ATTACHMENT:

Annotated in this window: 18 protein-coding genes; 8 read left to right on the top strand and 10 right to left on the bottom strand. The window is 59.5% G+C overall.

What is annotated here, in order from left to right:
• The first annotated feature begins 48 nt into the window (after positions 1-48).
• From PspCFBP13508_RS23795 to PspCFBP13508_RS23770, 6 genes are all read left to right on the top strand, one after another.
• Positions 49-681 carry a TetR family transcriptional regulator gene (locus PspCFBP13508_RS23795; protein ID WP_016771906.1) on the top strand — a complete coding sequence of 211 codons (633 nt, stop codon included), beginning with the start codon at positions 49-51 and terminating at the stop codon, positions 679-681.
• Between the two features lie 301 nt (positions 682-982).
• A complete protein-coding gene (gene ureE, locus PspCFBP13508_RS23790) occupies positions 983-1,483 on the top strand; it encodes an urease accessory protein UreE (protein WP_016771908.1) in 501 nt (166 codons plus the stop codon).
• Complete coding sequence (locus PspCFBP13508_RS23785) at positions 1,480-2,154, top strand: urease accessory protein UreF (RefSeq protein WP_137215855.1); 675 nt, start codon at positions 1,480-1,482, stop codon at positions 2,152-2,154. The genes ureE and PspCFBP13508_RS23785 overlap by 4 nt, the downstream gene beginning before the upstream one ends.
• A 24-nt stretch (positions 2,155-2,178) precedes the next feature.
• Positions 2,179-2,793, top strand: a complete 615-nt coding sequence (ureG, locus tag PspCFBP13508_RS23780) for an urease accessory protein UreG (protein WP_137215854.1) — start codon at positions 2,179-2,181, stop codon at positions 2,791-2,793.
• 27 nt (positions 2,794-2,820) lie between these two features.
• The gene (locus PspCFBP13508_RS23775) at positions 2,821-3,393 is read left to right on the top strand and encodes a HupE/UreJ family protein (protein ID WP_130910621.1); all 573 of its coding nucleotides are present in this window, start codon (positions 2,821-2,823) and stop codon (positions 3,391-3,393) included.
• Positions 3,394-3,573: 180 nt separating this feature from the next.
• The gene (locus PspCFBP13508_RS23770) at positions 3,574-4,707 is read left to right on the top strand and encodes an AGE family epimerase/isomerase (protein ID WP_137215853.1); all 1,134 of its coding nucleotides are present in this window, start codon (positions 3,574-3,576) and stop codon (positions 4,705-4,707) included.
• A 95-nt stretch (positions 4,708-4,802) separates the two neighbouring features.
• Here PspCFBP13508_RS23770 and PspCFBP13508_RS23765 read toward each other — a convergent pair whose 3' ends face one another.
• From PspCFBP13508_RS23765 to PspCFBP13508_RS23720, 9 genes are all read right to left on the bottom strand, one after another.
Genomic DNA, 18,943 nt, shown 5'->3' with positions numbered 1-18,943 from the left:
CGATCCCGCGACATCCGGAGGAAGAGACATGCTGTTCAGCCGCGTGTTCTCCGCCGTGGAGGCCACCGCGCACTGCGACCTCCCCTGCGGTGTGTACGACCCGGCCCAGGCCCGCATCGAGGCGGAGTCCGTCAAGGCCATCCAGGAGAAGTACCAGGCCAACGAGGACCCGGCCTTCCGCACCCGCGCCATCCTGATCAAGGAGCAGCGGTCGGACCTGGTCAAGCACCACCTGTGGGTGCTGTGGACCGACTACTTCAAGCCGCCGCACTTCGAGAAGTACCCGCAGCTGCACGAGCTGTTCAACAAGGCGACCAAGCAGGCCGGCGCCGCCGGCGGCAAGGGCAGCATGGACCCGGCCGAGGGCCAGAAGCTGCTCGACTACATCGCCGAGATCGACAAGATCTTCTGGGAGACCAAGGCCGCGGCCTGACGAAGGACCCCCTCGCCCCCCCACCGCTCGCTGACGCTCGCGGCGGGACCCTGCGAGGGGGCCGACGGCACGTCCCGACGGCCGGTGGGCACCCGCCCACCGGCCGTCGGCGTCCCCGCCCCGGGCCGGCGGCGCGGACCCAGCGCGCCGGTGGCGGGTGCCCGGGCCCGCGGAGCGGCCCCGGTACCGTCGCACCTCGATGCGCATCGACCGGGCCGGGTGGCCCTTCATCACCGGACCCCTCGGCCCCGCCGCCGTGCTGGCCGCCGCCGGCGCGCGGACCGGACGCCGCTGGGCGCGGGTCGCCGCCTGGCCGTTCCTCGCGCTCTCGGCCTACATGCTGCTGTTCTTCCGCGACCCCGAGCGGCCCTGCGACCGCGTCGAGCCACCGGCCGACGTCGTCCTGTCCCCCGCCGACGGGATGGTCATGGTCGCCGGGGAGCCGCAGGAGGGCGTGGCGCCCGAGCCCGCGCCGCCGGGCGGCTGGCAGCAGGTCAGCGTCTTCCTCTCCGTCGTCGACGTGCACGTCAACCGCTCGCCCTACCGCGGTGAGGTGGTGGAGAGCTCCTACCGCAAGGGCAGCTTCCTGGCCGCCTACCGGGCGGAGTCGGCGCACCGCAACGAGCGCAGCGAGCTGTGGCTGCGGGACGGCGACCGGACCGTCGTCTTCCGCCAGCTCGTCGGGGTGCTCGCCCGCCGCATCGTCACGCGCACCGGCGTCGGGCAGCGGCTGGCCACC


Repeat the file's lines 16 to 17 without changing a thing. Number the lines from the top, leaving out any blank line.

• Here PspCFBP13508_RS23770 and PspCFBP13508_RS23765 read toward each other — a convergent pair whose 3' ends face one another.
• From PspCFBP13508_RS23765 to PspCFBP13508_RS23720, 9 genes are all read right to left on the bottom strand, one after another.